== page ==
• λ: Arrival Rate or throughput
  • W: Average wait time in the queueing system

For our situation, we know W is one second, because that’s the value we’re passing to Process.sleep/1. Unfortunately, λ is a problem at the moment, because passing a range to Enum.map/2 is effectively an infinite speed. Since we won’t deal with infinite throughputs in the “real world”, let’s tweak our test runner so our calculations make more sense.

defmodule MyApp.Tester do
  def run do
    |> Stream.map(fn i ->
    |> Enum.to_list()
    |> Enum.map(&Task.await/1)

  def spawn_workers(i) do
    Task.async(fn ->
      :poolboy.transaction(:worker, fn pid ->
        GenServer.call(pid, {:square, i})

By adding Stream.map/2 and Enum.to_list/1 to the pipeline in Tester.run/0, we’ve slowed the arrival rate to 10 (1 arrival / 100ms). Because we’ve added a delay to our arrival rate, it also makes sense to increase the number of requests from 25 to 100. Now our formula looks like this for a single process:

10 = 10 * 1

Since we have a pool of five workers, we need to change W, the average wait time, to 0.2 (1 / 5 = 0.2).

2 = 10 * 0.2

We now have two items in the queue at any given time. The question is, is that enough to get us around the default five second timeout? We can figure that out by multiplying L by W, or 2 * 0.2. The resulting value, 0.4, is twice the amount of time items stay is the queueing system, which means our queue is going to continue to expand until the timeout is reached. If you run Tester.run/0 with the new code, you’ll see it die at item 56.

We have three choices now: If we are not constrained by the number of connections we can create, we can increase the pool to 10, brining the time in queue (W) in line with the arrival rate (λ). Alternatively, if we are constrainted by the number of connections, we can work at improving the time items spend in the queue (W). Lastly, and this usually isn’t what you want to do, we can slow down how fast we receive requests.

When we increase the pool count to 10 and rerun our Tester.run function, we reach equilibrium and are able to successfully output the square of all 100 numbers.


The system we’ve created is, for the most part, unchanging. Requests come in every tenth of a second, and are processed every second. There is no variation. It’s unlikely you’ll ever work with a system like this outside of practice examples. Instead, what we usually deal with is the ebb and flow of everyday life. Websites, APIs, and our backend processes all experience spikes in traffic; some due to normal daily life, and others due to “breaking” news.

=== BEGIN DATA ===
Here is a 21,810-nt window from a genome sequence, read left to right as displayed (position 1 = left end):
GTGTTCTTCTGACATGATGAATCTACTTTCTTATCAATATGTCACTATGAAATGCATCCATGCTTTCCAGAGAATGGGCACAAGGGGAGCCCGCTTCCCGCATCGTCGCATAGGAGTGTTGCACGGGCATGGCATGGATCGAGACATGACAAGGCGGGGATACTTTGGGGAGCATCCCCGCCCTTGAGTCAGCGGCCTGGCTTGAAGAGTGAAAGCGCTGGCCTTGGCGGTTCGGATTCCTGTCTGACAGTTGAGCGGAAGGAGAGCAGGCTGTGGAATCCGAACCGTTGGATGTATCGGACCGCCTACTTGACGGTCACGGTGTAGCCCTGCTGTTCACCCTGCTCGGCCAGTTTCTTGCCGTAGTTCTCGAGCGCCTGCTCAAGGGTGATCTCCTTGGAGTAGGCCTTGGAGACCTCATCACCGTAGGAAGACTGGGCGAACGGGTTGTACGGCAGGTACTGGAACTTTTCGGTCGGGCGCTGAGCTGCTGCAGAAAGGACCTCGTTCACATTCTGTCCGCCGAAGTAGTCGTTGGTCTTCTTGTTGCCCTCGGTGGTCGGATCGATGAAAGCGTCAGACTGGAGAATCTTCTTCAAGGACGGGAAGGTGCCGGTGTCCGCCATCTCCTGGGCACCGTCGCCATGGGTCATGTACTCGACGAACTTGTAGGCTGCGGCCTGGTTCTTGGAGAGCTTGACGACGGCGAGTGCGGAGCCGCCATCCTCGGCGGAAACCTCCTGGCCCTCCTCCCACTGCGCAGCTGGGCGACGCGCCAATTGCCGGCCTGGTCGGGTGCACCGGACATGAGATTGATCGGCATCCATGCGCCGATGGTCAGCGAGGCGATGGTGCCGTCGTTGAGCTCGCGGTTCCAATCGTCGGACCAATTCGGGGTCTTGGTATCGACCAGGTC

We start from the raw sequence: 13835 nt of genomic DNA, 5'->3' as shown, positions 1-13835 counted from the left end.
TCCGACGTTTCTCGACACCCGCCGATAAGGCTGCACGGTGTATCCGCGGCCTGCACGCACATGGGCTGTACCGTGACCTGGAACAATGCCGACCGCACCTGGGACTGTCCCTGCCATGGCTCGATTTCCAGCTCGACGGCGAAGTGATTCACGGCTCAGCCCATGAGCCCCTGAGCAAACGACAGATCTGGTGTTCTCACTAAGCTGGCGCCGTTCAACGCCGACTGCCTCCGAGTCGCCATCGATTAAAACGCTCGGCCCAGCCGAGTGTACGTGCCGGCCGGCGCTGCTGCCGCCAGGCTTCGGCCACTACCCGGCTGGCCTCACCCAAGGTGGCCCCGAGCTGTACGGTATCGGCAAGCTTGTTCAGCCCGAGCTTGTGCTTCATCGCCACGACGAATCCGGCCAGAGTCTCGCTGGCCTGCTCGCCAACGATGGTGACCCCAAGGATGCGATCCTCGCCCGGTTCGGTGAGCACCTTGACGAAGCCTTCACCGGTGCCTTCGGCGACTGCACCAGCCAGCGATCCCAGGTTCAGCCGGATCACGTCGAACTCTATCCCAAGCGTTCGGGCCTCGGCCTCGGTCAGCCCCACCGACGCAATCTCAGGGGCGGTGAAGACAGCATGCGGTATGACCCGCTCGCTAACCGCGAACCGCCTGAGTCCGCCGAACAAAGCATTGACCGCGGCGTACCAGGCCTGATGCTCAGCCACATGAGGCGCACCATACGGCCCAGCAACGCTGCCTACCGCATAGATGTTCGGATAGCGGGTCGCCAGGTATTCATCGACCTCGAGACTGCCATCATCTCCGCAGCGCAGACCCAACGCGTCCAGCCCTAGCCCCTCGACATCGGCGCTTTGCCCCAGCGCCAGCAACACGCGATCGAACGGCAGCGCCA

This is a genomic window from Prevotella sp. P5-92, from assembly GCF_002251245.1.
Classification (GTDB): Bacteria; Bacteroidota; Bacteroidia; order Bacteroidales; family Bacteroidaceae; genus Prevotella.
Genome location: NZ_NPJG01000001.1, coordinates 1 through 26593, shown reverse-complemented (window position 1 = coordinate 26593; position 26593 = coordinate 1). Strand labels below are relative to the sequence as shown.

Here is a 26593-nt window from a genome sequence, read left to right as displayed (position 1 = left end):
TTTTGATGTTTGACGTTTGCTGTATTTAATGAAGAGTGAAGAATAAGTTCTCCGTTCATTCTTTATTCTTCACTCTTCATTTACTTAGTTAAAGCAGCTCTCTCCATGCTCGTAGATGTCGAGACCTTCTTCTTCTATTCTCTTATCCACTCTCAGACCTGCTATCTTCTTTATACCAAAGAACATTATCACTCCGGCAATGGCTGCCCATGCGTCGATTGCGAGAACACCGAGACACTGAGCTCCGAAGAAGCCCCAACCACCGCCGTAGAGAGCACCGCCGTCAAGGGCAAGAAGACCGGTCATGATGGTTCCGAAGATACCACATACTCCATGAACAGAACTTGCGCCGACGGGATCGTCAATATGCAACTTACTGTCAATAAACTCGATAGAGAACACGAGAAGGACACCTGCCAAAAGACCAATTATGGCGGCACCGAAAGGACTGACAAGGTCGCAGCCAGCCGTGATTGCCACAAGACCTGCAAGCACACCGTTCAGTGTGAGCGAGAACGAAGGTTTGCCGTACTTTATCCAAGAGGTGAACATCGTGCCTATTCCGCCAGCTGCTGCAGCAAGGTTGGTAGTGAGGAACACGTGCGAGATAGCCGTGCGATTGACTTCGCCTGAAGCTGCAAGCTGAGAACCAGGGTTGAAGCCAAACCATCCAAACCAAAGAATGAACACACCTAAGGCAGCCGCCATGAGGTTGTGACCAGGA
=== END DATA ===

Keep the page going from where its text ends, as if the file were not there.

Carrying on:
It’s these spikes that Poolboy’s :max_overflow option was designed to address. If you’ve already used Little’s Law to calculate the number of processes you need, and you know the amount of traffic increases you regularly experience, it’s a simple matter to calculate the overflow value.

From our example, if we were to get an increase in throughput from 10/sec to 15/sec at certain times of the day, we could see there’s a 50% increase in traffic ((15 - 10) / 10 * 100). Based on this, we know our :max_overflow value needs to be 50% of our pool :size: i.e. 5.

Again, this only works if you have connections available to use. If that’s not an option, you’ll need to address improving algorithm efficiency.


In many languages, thread pools greatly simplify and reduce the overhead of creating new threads to perform tasks. With the BEAM’s ability to easily create thousands of processes in less memory than other languages take to make a single thread, this isn’t useful to Elixir. Instead, we use worker pools to impose limits on our processes to keep from overwhelming systems with which we interact.

Poolboy is a simple and robust library we can use to bring worker pools to our Elixir projects. All that’s required is to define the pool’s name, the worker to use, and how many workers should be made available. This latter piece being a basic calculation of Little’s Law.

Little’s Law states that “the long-term average number L of customers in a stationary system is equal to the long-term average effective arrival rate λ multiplied by the average time W that a customer spends in the system.” It’s a simple formula we used to work out the number of processes needed to eliminate a Poolboy bottleneck, and it’s one you’ll quickly realize that affects every area of your projects.